THE WORLD PREMIERE of BURNHAM’S DREAM: THE WHITE CITY coming soon! Thursdays-Fridays-Saturdays 7:30 PM, Sundays 3 PM, June 1- July 1 Theater Wit, 1229 W. Belmont, Chicago. Parking lot available.
tickets: http://www.theaterwit.org or 773 975 8150 https://www.facebook.com/TheWhiteCityAMusical/
Book by June Finfer
Music by Elizabeth Doyle
Lyrics by June Finfer and Elizabeth Doyle
He was a dreamer who fought to make his dream come true. He wanted to be the most famous architect in the country. When Dan Burnham arrived with his parents from upstate New York, he was 8 years old. The City of Chicago was 17.
DAN BURNHAM AND CHICAGO GREW UP TOGETHER.
He never went to college, but at 25, when the center of the city was destroyed by the Chicago Fire of 1871, he was a draftsman in an architectural office, ready to help to rebuild it. By the time he was in his early 40s, he had become the busiest architect in the city, along with his partner, John Root.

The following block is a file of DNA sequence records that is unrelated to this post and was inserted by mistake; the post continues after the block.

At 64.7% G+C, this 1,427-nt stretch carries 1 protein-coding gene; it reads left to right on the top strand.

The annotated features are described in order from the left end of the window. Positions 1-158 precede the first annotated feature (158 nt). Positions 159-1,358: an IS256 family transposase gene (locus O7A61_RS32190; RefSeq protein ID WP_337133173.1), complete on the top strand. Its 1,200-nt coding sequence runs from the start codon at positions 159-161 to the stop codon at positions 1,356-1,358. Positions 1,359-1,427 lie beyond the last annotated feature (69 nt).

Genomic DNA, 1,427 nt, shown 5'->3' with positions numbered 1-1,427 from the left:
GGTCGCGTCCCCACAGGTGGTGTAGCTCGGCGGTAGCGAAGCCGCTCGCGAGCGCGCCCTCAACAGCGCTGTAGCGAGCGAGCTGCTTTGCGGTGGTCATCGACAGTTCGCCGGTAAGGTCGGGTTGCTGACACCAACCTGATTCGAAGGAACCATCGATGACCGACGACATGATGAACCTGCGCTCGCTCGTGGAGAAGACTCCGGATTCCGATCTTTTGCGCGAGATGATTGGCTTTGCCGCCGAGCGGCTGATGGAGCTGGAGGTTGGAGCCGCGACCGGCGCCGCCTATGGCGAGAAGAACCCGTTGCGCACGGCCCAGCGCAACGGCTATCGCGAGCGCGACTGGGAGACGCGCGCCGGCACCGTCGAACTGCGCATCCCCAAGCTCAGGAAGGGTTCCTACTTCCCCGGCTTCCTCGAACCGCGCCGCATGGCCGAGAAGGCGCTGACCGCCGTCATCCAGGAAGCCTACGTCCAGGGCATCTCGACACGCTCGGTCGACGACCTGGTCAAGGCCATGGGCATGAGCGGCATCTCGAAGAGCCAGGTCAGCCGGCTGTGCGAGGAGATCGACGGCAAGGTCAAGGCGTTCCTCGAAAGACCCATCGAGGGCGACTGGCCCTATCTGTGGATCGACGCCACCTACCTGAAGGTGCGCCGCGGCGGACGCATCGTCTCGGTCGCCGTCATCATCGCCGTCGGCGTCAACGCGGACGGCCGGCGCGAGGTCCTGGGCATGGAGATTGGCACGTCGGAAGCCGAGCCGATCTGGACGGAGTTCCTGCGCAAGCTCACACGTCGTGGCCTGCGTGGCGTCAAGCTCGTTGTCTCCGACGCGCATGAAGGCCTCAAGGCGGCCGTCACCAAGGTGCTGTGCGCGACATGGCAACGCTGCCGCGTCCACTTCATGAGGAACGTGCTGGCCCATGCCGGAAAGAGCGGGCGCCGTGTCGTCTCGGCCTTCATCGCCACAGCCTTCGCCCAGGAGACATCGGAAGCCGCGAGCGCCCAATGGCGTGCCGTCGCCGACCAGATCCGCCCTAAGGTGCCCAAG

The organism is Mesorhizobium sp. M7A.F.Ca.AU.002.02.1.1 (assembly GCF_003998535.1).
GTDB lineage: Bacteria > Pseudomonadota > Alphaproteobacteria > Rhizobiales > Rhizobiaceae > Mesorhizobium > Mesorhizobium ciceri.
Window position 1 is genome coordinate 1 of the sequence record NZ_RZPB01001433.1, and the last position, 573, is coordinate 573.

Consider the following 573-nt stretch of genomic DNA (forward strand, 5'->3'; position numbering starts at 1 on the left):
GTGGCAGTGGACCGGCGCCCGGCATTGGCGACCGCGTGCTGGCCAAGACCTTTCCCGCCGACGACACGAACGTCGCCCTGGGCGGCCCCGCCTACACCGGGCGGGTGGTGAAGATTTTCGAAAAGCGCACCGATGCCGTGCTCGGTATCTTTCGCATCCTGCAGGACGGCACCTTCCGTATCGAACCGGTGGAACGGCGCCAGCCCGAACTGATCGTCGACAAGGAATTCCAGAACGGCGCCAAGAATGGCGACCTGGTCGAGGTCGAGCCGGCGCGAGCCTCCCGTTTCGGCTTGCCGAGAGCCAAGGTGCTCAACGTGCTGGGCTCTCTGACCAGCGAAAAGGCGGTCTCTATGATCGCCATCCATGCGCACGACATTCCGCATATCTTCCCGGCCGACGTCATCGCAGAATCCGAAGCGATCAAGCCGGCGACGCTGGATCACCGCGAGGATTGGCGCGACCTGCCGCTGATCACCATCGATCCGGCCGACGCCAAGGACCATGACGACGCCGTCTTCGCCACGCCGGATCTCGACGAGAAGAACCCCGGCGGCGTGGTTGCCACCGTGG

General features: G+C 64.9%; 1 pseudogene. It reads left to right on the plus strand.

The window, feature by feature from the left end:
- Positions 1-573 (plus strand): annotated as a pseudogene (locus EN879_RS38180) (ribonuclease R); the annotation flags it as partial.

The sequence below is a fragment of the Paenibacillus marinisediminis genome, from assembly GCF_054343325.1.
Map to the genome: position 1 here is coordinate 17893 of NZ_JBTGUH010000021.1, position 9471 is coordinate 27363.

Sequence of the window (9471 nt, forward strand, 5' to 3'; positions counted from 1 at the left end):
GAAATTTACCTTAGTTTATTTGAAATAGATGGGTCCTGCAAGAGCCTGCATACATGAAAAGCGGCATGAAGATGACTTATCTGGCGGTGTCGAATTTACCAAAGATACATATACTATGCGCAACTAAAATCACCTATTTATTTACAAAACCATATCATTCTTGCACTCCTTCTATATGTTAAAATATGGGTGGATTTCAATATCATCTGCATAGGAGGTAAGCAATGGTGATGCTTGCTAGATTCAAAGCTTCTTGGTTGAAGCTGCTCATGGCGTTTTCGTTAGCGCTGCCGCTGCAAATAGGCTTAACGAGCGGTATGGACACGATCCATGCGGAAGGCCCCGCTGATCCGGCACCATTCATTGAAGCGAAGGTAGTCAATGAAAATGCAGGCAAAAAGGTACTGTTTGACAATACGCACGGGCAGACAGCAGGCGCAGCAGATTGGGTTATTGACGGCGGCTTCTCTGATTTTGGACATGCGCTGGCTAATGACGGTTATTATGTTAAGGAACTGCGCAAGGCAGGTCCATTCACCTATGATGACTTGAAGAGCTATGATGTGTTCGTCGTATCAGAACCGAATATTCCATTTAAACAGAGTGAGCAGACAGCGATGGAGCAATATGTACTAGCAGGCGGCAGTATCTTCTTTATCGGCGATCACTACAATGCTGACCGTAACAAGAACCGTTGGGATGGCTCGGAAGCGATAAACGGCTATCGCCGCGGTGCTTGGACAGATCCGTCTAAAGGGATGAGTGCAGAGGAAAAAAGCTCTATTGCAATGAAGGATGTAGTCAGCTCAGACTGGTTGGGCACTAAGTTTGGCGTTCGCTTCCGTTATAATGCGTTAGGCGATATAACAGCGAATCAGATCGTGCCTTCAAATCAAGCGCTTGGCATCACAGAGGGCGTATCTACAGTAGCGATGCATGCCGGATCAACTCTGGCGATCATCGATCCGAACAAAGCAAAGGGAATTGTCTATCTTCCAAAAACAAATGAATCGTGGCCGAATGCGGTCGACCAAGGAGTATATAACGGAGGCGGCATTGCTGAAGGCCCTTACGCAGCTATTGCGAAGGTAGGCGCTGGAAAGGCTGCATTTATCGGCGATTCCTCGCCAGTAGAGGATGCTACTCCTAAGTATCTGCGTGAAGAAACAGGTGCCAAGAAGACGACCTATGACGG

When Chicago is chosen to host the 1893 Columbian Exposition World Fair, Burnham and Root are hired to plan and build it. It is the chance of a lifetime for ambitious Burnham and his partner, but at great personal cost.
Burnham’s Dream is the tale of ambition of a city and of an architect. It is Chicago’s Dream City that lived for only a few months, then vanished. But its influence on our lives continues today.
THE FAIR LED TO A PLAN FOR CHICAGO
“This same spirit which carried out the Exposition in such a manner as to make it a lasting credit to the city is still the soul of Chicago, vital and dominant… This spirit — the spirit of Chicago — is our greatest asset. It is not merely civic pride: it is rather the constant, steady determination to bring about the very best conditions of city life for all the people…” Daniel Burnham, 1909 Plan of Chicago
THE MUSICAL – BURNHAM’S DREAM
In music and song, dance and dialogue, Burnham’s Dream explores the politics and passions behind this unique national event. The music is reminiscent of the Gay Nineties, the dress and lifestyle reflect a Gilded Age, but the urban problems are like those of our time — integrating immigrants into our society, seeking equal opportunity and rewards by women and Blacks, economic inequalities, improving the quality of life of all. Towards the end of the 19th century, most of the population of Chicago was born somewhere else, or their parents were. They came to Chicago to find opportunity in a fast-growing city. Dan Burnham was one with them.